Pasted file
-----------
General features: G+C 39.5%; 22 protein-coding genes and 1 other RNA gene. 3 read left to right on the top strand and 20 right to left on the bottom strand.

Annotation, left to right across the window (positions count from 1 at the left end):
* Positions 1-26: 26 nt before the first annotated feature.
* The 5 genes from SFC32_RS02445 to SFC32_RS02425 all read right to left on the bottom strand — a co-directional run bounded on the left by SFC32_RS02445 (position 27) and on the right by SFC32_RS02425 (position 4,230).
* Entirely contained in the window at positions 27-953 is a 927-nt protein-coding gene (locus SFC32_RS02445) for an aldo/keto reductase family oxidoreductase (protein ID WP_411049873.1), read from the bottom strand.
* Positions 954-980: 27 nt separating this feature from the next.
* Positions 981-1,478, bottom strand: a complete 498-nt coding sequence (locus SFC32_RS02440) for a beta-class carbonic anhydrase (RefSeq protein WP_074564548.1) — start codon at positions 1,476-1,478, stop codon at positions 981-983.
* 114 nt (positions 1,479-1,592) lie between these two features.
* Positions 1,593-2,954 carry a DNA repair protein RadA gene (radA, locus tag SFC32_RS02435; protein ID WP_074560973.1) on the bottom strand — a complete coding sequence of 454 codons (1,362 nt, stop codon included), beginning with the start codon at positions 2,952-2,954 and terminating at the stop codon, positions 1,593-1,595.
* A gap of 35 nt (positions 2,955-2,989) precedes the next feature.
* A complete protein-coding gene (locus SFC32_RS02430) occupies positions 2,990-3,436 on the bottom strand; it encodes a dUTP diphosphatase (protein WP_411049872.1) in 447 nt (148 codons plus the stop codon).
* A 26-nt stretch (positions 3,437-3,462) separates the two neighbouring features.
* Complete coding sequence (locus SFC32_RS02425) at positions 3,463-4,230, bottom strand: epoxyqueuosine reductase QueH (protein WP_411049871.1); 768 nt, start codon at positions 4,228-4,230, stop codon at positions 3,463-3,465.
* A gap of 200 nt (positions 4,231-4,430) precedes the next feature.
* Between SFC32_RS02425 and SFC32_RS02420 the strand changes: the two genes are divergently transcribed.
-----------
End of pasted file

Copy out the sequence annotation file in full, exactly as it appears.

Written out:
General features: G+C 39.5%; 22 protein-coding genes and 1 other RNA gene. 3 read left to right on the top strand and 20 right to left on the bottom strand.

Annotation, left to right across the window (positions count from 1 at the left end):
* Positions 1-26: 26 nt before the first annotated feature.
* The 5 genes from SFC32_RS02445 to SFC32_RS02425 all read right to left on the bottom strand — a co-directional run bounded on the left by SFC32_RS02445 (position 27) and on the right by SFC32_RS02425 (position 4,230).
* Entirely contained in the window at positions 27-953 is a 927-nt protein-coding gene (locus SFC32_RS02445) for an aldo/keto reductase family oxidoreductase (protein ID WP_411049873.1), read from the bottom strand.
* Positions 954-980: 27 nt separating this feature from the next.
* Positions 981-1,478, bottom strand: a complete 498-nt coding sequence (locus SFC32_RS02440) for a beta-class carbonic anhydrase (RefSeq protein WP_074564548.1) — start codon at positions 1,476-1,478, stop codon at positions 981-983.
* 114 nt (positions 1,479-1,592) lie between these two features.
* Positions 1,593-2,954 carry a DNA repair protein RadA gene (radA, locus tag SFC32_RS02435; protein ID WP_074560973.1) on the bottom strand — a complete coding sequence of 454 codons (1,362 nt, stop codon included), beginning with the start codon at positions 2,952-2,954 and terminating at the stop codon, positions 1,593-1,595.
* A gap of 35 nt (positions 2,955-2,989) precedes the next feature.
* A complete protein-coding gene (locus SFC32_RS02430) occupies positions 2,990-3,436 on the bottom strand; it encodes a dUTP diphosphatase (protein WP_411049872.1) in 447 nt (148 codons plus the stop codon).
* A 26-nt stretch (positions 3,437-3,462) separates the two neighbouring features.
* Complete coding sequence (locus SFC32_RS02425) at positions 3,463-4,230, bottom strand: epoxyqueuosine reductase QueH (protein WP_411049871.1); 768 nt, start codon at positions 4,228-4,230, stop codon at positions 3,463-3,465.
* A gap of 200 nt (positions 4,231-4,430) precedes the next feature.
* Between SFC32_RS02425 and SFC32_RS02420 the strand changes: the two genes are divergently transcribed.